Virginia Tech announces national addiction registry

Virginia Tech News:

ROANOKE, Va., Oct. 6, 2011 – C.W. started getting high when he was only 13. “I started off sniffing gasoline out of a lawnmower, then moved on to beer, wine, and marijuana,” he said. Soon he was snorting cocaine, taking speed, and basing major life decisions — dropping out of high school, leaving the military, quitting a stable job, even abandoning his family — on his need to get high. He eventually found himself dodging drug dealers who were threatening to kill him over his mounting debt.

It was a near-fatal accident that ended up saving C.W.’s life. He had been celebrating payday in customary fashion — with alcohol and drugs — when he borrowed a friend’s car, veered off the road, slammed headfirst into a tree, and broke his neck. “And that,” he said, “was the beginning of my new life.”

C.W. checked himself into the psychiatric ward of a local Veterans Affairs hospital, then entered rehab. He has not touched drugs or alcohol for the past 15 months.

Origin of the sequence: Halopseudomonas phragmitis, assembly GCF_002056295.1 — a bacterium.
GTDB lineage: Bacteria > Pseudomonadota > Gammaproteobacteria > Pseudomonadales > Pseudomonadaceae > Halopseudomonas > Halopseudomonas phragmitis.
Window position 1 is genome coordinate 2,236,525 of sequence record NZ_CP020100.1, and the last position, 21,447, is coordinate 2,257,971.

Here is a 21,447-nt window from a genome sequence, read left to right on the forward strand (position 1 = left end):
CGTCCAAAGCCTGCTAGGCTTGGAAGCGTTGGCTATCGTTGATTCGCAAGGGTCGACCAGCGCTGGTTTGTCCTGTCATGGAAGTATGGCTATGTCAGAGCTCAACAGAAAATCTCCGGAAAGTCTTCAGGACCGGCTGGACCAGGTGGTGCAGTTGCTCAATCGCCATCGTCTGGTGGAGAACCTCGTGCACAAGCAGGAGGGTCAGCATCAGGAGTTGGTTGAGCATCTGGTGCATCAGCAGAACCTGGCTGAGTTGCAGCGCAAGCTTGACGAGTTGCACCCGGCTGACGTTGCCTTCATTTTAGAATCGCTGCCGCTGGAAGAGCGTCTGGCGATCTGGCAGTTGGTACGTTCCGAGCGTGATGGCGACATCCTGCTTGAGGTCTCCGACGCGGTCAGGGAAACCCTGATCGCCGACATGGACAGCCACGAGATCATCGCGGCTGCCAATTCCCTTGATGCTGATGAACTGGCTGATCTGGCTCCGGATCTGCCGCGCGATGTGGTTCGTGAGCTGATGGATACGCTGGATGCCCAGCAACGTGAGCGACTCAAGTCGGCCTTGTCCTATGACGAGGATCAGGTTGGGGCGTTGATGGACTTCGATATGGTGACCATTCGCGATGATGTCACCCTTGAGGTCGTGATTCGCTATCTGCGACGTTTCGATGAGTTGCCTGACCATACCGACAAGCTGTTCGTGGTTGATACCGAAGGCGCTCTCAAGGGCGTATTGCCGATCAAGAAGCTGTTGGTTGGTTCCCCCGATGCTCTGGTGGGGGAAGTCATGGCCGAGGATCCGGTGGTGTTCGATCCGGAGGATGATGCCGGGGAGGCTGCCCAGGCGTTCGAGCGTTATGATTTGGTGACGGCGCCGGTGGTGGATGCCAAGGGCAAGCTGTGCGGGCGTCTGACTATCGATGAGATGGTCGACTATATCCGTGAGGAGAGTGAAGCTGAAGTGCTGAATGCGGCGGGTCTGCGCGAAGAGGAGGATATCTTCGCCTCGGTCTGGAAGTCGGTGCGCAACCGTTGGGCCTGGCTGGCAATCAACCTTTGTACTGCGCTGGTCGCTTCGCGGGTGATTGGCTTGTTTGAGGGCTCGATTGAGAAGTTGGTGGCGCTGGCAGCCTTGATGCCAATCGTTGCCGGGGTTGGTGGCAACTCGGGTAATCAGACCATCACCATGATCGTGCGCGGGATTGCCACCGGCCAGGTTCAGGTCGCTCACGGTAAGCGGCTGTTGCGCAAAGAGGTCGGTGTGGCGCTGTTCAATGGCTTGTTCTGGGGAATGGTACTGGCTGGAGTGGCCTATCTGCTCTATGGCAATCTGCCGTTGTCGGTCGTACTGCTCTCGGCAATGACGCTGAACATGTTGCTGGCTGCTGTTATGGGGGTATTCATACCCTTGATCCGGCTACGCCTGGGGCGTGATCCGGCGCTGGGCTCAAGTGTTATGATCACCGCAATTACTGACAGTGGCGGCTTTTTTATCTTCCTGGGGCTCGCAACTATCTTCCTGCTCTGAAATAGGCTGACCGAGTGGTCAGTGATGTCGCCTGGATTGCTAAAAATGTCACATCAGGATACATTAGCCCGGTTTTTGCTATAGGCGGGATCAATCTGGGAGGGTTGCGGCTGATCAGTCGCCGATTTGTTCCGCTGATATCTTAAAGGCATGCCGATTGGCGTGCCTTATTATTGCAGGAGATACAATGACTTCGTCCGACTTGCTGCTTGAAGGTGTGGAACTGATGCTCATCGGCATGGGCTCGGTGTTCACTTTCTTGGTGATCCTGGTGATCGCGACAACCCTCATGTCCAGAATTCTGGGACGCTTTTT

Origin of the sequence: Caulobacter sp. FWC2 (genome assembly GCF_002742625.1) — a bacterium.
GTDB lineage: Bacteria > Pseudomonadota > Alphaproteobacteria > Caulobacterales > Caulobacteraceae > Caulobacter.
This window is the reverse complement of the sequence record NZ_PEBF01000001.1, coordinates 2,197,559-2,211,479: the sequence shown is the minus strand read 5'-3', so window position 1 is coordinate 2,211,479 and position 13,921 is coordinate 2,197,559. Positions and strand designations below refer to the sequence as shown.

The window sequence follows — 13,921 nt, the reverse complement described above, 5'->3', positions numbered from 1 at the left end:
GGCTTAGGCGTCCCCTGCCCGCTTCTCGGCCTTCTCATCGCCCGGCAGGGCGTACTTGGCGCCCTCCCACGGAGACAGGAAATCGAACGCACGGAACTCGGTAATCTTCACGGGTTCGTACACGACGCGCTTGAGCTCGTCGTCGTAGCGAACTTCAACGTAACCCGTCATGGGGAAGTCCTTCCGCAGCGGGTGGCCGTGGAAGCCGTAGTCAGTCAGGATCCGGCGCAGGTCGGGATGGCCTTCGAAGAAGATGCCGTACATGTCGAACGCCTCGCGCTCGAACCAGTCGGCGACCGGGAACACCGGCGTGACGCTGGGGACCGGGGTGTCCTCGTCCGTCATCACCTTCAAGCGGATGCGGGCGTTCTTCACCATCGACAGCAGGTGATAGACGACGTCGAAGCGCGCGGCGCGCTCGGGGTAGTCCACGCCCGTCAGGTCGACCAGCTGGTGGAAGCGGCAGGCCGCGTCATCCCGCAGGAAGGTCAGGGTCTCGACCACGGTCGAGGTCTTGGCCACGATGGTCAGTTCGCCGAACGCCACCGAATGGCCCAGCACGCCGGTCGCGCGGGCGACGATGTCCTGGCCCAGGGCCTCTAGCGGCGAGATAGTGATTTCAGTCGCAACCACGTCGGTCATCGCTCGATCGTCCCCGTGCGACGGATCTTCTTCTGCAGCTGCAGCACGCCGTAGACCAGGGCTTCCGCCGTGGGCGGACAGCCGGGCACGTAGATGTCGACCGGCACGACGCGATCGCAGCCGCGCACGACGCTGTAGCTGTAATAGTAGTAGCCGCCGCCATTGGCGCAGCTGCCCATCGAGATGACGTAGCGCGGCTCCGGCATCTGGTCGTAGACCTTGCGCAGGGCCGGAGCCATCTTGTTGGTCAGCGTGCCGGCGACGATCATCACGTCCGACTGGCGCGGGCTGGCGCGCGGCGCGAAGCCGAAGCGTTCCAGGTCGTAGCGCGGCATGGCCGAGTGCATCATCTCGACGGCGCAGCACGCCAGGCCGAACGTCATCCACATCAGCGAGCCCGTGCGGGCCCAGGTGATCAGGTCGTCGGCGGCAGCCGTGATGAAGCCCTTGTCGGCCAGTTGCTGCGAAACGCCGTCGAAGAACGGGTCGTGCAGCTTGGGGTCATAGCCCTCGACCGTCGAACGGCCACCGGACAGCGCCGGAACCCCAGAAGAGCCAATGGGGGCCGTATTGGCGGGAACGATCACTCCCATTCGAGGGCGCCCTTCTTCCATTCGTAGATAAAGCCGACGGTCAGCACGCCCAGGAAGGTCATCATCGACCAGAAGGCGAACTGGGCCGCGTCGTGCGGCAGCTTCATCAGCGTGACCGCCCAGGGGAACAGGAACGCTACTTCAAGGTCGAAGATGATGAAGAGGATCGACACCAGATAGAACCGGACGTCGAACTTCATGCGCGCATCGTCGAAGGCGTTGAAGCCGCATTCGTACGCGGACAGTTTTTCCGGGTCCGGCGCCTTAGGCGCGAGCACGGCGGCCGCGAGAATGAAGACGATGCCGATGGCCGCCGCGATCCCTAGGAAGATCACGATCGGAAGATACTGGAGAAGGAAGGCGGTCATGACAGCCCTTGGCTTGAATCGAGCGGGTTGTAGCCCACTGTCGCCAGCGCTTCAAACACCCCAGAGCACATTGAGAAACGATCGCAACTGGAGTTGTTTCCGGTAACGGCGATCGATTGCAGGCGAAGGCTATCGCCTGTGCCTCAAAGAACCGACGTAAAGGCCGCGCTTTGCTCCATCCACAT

How did C.W. beat his addiction, and how has he been able to sustain his recovery? Those are the central questions driving the National Quit & Recovery Registry, launched last week by the Virginia Tech Carilion Research Institute.

The National Quit & Recovery Registry collects the experiences of those in recovery through web-based sharing — also known as crowdsourcing — to enhance scientists’ understanding of addiction, whether to tobacco, alcohol, drugs, or harmful behaviors, such as overeating, excessive sexual activity, and gambling. Led by Warren Bickel, director of the Advanced Recovery Research Center of the Virginia Tech Carilion Research Institute, the registry taps the insights and experiences of people who quit a tobacco habit at least a year ago or have been in recovery from an addiction for one year or longer.

Read the whole story: Virginia Tech News


I personally and professionally do not think that someone who has been in recovery for 15 months has beat the disease of addiction. I am a recovering drug addict with 29 years clean and the program director of a recovery program. I suggest you start with people who have been in recovery for a minimum of 6 years. I would also screen for changing an addiction to drugs to another addiction such as compulsive eating, spending, debting, sex, relationships, etc., etc., etc. Switching addictions is common in my personal and professional opinion and experience.

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